The stated sub-functions also became confused with design ideas. For example, one was "The notification shall comprise a Credit Approval Form to be used as the critical evidence of approval and which provides the basis of information for the approval authorities to make their decisions".

Stating a requirement as such proved less than constructive because alternatives existed and were explored. The underlying requirement appeared to be along the lines of "to facilitate the approval
process, the system must be able to assemble quickly all related credit information for review", (again deliberately imprecise here).

Considerable detail inevitably emerged from the function statements as part of the implementation process, which included feedback and exploration of alternatives by the users. This is normal but was impossible to predict at the time of a budget request. It therefore made it impossible to provide a reasonable estimate of the implementation work and corresponding budget required on the basis of stated requirements, which turned out to be design options that were later substituted with others.

It is important not make the common mistake of assuming that technical design is functionality. For example, ‘use a password’ is not necessarily a functional requirement; it is one contributory technical design or solution to a requirement for system security, say, which could be specified in measurable terms.

Iterative Development, Maintenance, or Scope Creep?

A related problem arose when a function, that had already been implemented, required adjustment because it did not work as the users had intended (but were unable originally to specify in functional terms). Often there was the temptation to add more detail or enhance or perfect specific functions. Of course, it was my responsibility as Project Manager to prevent the scope of the requirements from running out of control but it was often difficult to know exactly when to stop the design or implementation process and move on. The basis on when a function is considered completely implemented can be subjective in the absence of other measurements of progress.

I therefore suggest the following: When stating a functional requirement, consider whether alternatives exist. If they do then it might be a design idea to meet some underlying requirement. Try to understand and specify the underlying requirement.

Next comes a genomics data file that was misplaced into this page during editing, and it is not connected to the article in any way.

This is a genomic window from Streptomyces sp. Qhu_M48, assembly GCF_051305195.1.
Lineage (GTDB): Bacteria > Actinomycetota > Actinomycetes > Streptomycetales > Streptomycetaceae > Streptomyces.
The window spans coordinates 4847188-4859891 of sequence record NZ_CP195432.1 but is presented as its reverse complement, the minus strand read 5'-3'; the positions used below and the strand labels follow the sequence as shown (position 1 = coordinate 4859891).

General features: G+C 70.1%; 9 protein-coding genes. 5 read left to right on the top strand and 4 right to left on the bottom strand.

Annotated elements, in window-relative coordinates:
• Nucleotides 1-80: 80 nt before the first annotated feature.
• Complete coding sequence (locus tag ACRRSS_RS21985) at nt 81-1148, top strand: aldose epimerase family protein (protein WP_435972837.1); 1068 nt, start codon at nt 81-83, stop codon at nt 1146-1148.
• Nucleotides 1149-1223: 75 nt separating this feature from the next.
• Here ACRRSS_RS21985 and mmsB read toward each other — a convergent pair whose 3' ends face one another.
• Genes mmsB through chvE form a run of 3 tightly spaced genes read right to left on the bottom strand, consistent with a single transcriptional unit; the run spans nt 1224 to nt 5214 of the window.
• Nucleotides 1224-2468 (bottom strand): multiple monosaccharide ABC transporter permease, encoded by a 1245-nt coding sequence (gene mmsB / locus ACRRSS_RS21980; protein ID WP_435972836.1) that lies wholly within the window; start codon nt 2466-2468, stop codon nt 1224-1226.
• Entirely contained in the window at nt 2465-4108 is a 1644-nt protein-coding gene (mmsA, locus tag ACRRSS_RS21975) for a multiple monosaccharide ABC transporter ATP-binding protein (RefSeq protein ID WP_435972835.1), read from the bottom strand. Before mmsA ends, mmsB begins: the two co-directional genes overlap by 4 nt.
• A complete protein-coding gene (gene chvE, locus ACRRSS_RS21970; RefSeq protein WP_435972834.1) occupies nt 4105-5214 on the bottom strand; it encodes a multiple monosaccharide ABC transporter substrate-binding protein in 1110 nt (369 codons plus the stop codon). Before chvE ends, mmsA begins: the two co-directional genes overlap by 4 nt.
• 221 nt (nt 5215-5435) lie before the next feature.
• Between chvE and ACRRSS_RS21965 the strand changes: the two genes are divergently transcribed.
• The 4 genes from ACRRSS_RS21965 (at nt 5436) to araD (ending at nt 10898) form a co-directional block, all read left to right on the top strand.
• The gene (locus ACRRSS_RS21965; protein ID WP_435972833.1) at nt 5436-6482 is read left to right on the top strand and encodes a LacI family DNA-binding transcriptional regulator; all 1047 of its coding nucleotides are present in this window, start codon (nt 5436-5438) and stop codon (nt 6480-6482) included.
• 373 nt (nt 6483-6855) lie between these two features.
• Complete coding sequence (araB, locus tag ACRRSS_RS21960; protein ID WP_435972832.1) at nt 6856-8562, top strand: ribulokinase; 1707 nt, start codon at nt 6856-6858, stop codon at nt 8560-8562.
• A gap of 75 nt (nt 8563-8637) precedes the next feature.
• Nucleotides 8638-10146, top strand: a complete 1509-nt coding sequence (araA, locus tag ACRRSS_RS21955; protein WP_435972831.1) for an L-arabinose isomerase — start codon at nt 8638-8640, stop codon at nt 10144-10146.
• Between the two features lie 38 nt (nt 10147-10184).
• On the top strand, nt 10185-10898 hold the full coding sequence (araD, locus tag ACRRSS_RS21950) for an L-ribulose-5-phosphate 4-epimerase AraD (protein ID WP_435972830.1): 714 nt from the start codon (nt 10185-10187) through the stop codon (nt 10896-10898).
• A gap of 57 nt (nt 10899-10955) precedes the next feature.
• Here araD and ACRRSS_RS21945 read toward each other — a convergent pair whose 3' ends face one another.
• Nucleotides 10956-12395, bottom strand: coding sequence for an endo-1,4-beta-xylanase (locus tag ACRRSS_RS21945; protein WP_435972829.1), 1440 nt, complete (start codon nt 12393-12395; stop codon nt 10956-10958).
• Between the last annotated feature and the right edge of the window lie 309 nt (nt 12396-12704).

Monitoring on the Basis of Functionality

Monitoring progress purely on the basis of functionality caused further difficulties. Typically, to satisfy the committee, the schedule specified the expected dates of delivery of the high-level functions that were accepted as the project’s requirements. The project’s objective was then to deliver those functions according to the schedule, which represented the time-scale of when the budget began and ended.

Problems occurred when a dependent activity did not occur, or when a dependent resource was not available, at the right time. It was invariably not possible to bring forward in the schedule tasks that were planned for later in order to replace the delayed ones and so manpower was wasted on unnecessary tasks. Monitoring purely on the basis of functionality was wasting resources. The need to completely finish specific functional areas also caused the project schedule to break down. It was impossible to anticipate the fine detail of the full functional requirements at the outset; many sub-functions were not identified until late on.

Also, new design ideas emerged that competed for the available resources. The result was that the time taken to implement each functional area was always longer than anticipated. The insistence of monitoring purely on the basis of functionality was losing the project valuable time. It therefore became impossible to meet the key (functional) requirements upon which the project was authorised. Constant rescheduling was fruitless; it became a vicious circle of subjective reassessment.

The Implication of the Problems Experienced

The basis on which project success is judged should not purely be determined by which functions are implemented; an alternative needs to be considered and the report of planning and progress to senior management must also reflect the alternative method.